When the current recession first loomed just over two years ago, the general consensus by those of a certain age was that it was nothing compared to the dark days of the 70s and 80s. Whether this consensus still holds credence or not is somewhat irrelevant but it does point to the fact that emigration, unemployment, ineffective public services, inept politicians and difficult times have been with us before and will be again, and whether the recession suffered by the country between 1974 and 1990 was tougher that what we are undergoing today is a moot point.
It is nonetheless helpful and interesting to revisit those years as it allows one, especially those of us who lived through them, a useful perspective that helps to think outside the box. The television series “Reeling in the Years” gave us a flavour of them but it is a necessarily fleeting visit. Eamonn Sweeney’s new book Down Down Deeper and Down: Ireland in the 70s and 80s published by Gill and Macmillan allows us an extended visit to an Ireland that had just become part of what was then The Common Market, an Ireland that found itself in the global spotlight for the first time and an Ireland that was finally been dragged kicking and screaming into the 20th Century.
Curiously, the structure of the book vaguely replicates that of the Reeling in the Years programmes in that each chapter focuses on one year, the first being entitled “A boot up the transom: 1973”, the last “Live at the witchtrials: 1985 and each one starting in January and finishing in December.
The first sentence of the book marks what was possibly – certainly in terms of the present crisis – the most important act of the Irish State since Independence: “On New Year’s Day 1973, Seán Keenan, Ireland’s Permanent Representative of the European Economic Community in Brussels, handed over a letter assenting to the changes in the Treaty of Rome that brought the country into the Common market to André Dubois, Director of Foreign Affairs at the EEC’s Secretariat-General.”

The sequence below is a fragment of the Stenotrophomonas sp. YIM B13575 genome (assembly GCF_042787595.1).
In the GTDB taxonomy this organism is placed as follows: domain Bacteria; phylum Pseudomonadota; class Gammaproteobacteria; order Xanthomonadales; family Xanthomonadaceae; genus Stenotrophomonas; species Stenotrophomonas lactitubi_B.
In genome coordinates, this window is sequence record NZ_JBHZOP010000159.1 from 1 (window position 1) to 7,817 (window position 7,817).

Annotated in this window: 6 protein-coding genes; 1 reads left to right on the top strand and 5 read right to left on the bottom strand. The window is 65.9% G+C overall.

Some 350 pages later we are told in the final paragraph of the book that the year 1985 closed with “an act of political creativity that heralded the end of an era. On 21 December, Desmond O’Malley took the plunge and, accompanied by his former Fianna Fáil colleague, Mary Harney, a former member of Fine Gael, Michael McDowell, Paul Mackay and Brigid Teefy, announced the formation of a new political party, The Progressive Democrats. Irish politics would never be quite the same again”.
Between these two sentences is a fascinating narrative that is as intriguing as it is absorbing. Sweeney brings us down the corridors of power with ease and equanimity and although the reader is always conscious of his empathy towards the victims of the many trafedies that happened and were allowed to happen during the turbulent period, one cannot help noticing the gleam of humour as he describes the anomalies of many leading politicians of the time from Red Ritchie to Garret the Good to the Gubu Roi as they struggled to deal with the nascent subcultures that changing the country’s ethos.
Eamonn Sweeney’s “Down Down and Deeper Down” is a fascinating account of one of the more turbulent periods of modern Irish history and is well worth a visit.